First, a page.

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On November 4, 2021, the Occupational Safety and Health Administration (“OSHA”) released its much-anticipated COVID-19 Vaccination and Testing Emergency Temporary Standard (“ETS”) requiring employers with 100 or more employees to ensure that their employees are either vaccinated by January 4, 2022, or submit to weekly testing.  According to OSHA, employees who are unvaccinated face a “grave danger” from COVID-19, including the more contagious Delta variant.  The ETS notes that COVID-19 is highly transmissible—particularly in workplaces where multiple people interact throughout the day often for extended periods of time—and exposure to COVID-19 can result in death or illness, with some individuals experiencing long-term health complications.  OSHA has determined that vaccination is the most effective way to protect these employees.

The ETS will take effect immediately upon publication in the Federal Register, which is scheduled for November 5, 2021.  The ETS will apply in those states where OSHA is responsible for regulating workplace safety and health.  Per OSHA regulations, states that have their own OSHA-approved occupational safety and health plans will have 15 days to notify OSHA of the action they will take and 30 days to adopt the ETS or promulgate standards that OSHA considers at least as effective as its ETS.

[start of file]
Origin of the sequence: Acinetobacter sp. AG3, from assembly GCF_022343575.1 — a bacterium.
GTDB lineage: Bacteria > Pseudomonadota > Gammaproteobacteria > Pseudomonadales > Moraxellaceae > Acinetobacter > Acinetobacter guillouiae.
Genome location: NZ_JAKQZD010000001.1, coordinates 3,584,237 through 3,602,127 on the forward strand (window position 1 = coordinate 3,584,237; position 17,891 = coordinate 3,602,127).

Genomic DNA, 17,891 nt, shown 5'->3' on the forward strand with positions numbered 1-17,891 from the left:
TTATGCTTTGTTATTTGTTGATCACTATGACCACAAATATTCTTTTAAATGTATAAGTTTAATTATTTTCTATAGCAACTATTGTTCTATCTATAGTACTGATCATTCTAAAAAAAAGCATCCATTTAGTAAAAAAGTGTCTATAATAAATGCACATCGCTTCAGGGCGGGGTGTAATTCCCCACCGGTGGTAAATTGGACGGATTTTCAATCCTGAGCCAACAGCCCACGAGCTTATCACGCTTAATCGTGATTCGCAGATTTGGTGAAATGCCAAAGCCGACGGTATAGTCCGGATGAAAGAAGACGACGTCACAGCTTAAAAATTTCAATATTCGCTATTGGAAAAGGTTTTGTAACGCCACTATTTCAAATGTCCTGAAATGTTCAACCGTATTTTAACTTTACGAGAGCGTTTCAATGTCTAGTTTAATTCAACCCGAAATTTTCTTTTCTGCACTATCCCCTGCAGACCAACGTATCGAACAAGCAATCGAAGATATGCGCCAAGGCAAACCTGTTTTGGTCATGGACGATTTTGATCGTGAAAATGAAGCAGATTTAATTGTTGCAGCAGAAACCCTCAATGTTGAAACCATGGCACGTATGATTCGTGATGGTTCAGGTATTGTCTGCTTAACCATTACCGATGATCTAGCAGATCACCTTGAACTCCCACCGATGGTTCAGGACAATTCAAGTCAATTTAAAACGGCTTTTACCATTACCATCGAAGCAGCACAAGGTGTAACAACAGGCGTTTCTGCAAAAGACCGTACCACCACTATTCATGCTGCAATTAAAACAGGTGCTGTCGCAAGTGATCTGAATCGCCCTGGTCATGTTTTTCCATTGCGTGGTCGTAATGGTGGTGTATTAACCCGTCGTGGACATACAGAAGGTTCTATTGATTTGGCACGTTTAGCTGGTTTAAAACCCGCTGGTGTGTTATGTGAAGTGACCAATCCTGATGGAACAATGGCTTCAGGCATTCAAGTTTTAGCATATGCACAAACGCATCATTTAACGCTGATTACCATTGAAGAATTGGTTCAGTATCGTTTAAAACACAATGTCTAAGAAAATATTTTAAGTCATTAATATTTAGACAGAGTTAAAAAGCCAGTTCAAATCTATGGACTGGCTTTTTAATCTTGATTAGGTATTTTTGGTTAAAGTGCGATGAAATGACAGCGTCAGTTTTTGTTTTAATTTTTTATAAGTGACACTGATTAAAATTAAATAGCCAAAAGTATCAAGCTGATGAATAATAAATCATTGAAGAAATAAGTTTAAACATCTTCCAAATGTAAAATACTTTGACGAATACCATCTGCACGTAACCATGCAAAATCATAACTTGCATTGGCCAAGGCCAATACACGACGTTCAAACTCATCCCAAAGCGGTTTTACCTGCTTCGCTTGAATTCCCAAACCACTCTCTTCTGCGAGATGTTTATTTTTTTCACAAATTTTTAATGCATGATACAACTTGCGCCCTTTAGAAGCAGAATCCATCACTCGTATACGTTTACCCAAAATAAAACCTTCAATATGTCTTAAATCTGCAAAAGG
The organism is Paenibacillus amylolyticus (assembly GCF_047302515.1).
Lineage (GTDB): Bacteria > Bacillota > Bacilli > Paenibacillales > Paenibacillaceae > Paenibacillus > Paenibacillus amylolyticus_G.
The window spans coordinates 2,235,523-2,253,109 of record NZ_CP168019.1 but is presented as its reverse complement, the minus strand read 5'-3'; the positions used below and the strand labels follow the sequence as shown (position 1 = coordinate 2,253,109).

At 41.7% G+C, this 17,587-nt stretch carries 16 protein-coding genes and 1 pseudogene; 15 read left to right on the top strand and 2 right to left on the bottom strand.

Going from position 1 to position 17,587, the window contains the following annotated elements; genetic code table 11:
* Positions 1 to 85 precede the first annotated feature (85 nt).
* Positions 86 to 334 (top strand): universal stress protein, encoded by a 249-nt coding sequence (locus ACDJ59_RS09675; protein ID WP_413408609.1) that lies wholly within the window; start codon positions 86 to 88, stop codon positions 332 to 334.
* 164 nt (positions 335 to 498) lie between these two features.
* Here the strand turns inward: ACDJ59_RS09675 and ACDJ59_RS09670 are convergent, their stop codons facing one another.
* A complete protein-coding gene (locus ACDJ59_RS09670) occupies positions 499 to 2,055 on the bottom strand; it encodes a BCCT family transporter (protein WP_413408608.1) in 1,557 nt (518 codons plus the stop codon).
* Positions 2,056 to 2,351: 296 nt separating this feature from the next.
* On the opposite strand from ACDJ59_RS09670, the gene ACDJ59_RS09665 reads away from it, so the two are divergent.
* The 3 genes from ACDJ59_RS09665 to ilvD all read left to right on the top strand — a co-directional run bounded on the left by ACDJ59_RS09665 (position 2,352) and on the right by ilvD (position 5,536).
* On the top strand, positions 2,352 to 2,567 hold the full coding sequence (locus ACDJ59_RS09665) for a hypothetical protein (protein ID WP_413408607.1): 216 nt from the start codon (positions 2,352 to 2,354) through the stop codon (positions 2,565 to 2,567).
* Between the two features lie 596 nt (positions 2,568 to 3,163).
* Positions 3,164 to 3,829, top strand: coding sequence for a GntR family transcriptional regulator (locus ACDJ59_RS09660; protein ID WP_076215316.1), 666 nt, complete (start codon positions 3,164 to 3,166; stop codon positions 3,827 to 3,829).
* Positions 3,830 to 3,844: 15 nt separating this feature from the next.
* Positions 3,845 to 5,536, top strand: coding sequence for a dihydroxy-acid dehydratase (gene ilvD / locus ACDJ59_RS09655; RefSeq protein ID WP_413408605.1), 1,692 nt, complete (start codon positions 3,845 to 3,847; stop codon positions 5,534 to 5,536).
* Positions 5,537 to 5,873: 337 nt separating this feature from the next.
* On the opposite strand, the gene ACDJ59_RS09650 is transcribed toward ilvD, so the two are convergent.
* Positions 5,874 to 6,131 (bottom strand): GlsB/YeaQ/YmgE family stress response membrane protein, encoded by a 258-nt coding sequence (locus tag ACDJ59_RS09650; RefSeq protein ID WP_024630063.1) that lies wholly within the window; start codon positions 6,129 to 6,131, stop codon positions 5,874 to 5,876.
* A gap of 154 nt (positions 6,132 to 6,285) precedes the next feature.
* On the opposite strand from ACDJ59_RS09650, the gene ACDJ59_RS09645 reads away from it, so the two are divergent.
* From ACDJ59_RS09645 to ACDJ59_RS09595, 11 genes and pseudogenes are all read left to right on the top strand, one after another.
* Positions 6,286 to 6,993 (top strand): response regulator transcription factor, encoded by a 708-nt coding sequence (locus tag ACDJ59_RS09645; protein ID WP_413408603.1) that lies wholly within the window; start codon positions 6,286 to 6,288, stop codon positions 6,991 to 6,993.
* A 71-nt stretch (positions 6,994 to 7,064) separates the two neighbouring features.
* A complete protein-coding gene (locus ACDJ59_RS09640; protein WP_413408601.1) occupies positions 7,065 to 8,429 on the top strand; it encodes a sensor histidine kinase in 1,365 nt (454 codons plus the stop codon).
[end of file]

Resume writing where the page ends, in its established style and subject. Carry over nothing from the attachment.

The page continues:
The OSHA ETS is part of a sweeping policy of the Biden Administration to get more American workers vaccinated.  In addition to this ETS, the Centers for Medicare & Medicaid Services (“CMS”) released today a Vaccination Interim Final Rule (“IFR”) requiring workers at healthcare facilities participating in Medicare or Medicaid to be fully vaccinated.  Both the OSHA and CMS actions follow on the heels of Executive Order 14042 mandating that certain federal contractors and subcontractors require their covered employees to receive vaccinations against COVID-19, with limited exceptions for those who cannot be vaccinated for legally-protected reasons, and OSHA’s June 10, 2021 ETS directed toward protecting healthcare workers in particular from COVID-19.  Our previous alert on OSHA’s June 10, 2021 ETS is available here, and our alerts regarding Executive Order 14042 are available here.  OSHA excludes from coverage under the ETS those employers who are subject to the CMS rule or the Executive Order 14042 mandate.

Although the ETS is very detailed—490 pages in all—the key takeaways and deadlines for compliance are below.
Continue Reading OSHA Publishes Vaccine Requirements for Employers with 100 or More Employees

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On March 10, 2020, the Occupational Safety and Health Administration (OSHA) issued Guidance for employers to prevent occupational exposures to the coronavirus. In doing so, OSHA reminds employers that while no specific standard governs occupational exposure to the coronavirus, the Occupational Safety and Health Act’s General Duty Clause, 29 U.S.C. § 654 (a)(1), requires employers to provide their employees with a workplace free from recognized hazards likely to cause death or serious physical harm.

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Continue Reading OSHA Issues Guidance to Employers on Preventing Worker Exposure to Coronavirus (COVID-19)

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